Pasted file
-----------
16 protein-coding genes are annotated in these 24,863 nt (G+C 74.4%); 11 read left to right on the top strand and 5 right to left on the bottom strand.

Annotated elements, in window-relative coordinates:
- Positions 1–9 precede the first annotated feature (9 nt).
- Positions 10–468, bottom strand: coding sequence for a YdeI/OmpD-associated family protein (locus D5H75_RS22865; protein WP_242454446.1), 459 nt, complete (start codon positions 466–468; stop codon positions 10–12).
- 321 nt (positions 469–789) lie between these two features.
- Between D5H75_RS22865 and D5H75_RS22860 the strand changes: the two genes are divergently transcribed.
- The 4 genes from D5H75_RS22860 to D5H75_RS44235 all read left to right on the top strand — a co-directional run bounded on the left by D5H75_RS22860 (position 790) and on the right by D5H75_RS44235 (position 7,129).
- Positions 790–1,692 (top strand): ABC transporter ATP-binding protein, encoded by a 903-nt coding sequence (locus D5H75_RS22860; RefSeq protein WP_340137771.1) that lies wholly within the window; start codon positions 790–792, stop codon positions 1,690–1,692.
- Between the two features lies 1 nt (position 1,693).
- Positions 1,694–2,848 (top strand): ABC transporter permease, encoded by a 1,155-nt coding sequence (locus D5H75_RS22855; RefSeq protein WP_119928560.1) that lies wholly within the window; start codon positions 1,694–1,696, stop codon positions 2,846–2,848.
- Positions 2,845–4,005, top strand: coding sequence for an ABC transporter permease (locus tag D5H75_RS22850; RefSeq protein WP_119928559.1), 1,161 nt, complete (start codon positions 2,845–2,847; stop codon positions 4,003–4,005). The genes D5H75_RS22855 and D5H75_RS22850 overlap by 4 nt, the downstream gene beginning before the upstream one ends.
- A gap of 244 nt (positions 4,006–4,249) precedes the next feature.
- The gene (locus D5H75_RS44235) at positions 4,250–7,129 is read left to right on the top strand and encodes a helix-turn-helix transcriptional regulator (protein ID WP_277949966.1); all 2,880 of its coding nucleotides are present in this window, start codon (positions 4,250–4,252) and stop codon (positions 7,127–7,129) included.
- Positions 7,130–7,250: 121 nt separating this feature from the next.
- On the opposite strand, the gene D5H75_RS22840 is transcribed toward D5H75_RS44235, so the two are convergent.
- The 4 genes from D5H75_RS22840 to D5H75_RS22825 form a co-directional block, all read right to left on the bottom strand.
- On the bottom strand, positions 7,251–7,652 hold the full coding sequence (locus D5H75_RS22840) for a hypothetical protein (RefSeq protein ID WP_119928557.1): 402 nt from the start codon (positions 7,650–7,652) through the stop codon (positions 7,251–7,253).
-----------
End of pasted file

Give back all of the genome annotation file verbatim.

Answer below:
16 protein-coding genes are annotated in these 24,863 nt (G+C 74.4%); 11 read left to right on the top strand and 5 right to left on the bottom strand.

Annotated elements, in window-relative coordinates:
- Positions 1–9 precede the first annotated feature (9 nt).
- Positions 10–468, bottom strand: coding sequence for a YdeI/OmpD-associated family protein (locus D5H75_RS22865; protein WP_242454446.1), 459 nt, complete (start codon positions 466–468; stop codon positions 10–12).
- 321 nt (positions 469–789) lie between these two features.
- Between D5H75_RS22865 and D5H75_RS22860 the strand changes: the two genes are divergently transcribed.
- The 4 genes from D5H75_RS22860 to D5H75_RS44235 all read left to right on the top strand — a co-directional run bounded on the left by D5H75_RS22860 (position 790) and on the right by D5H75_RS44235 (position 7,129).
- Positions 790–1,692 (top strand): ABC transporter ATP-binding protein, encoded by a 903-nt coding sequence (locus D5H75_RS22860; RefSeq protein WP_340137771.1) that lies wholly within the window; start codon positions 790–792, stop codon positions 1,690–1,692.
- Between the two features lies 1 nt (position 1,693).
- Positions 1,694–2,848 (top strand): ABC transporter permease, encoded by a 1,155-nt coding sequence (locus D5H75_RS22855; RefSeq protein WP_119928560.1) that lies wholly within the window; start codon positions 1,694–1,696, stop codon positions 2,846–2,848.
- Positions 2,845–4,005, top strand: coding sequence for an ABC transporter permease (locus tag D5H75_RS22850; RefSeq protein WP_119928559.1), 1,161 nt, complete (start codon positions 2,845–2,847; stop codon positions 4,003–4,005). The genes D5H75_RS22855 and D5H75_RS22850 overlap by 4 nt, the downstream gene beginning before the upstream one ends.
- A gap of 244 nt (positions 4,006–4,249) precedes the next feature.
- The gene (locus D5H75_RS44235) at positions 4,250–7,129 is read left to right on the top strand and encodes a helix-turn-helix transcriptional regulator (protein ID WP_277949966.1); all 2,880 of its coding nucleotides are present in this window, start codon (positions 4,250–4,252) and stop codon (positions 7,127–7,129) included.
- Positions 7,130–7,250: 121 nt separating this feature from the next.
- On the opposite strand, the gene D5H75_RS22840 is transcribed toward D5H75_RS44235, so the two are convergent.
- The 4 genes from D5H75_RS22840 to D5H75_RS22825 form a co-directional block, all read right to left on the bottom strand.
- On the bottom strand, positions 7,251–7,652 hold the full coding sequence (locus D5H75_RS22840) for a hypothetical protein (RefSeq protein ID WP_119928557.1): 402 nt from the start codon (positions 7,650–7,652) through the stop codon (positions 7,251–7,253).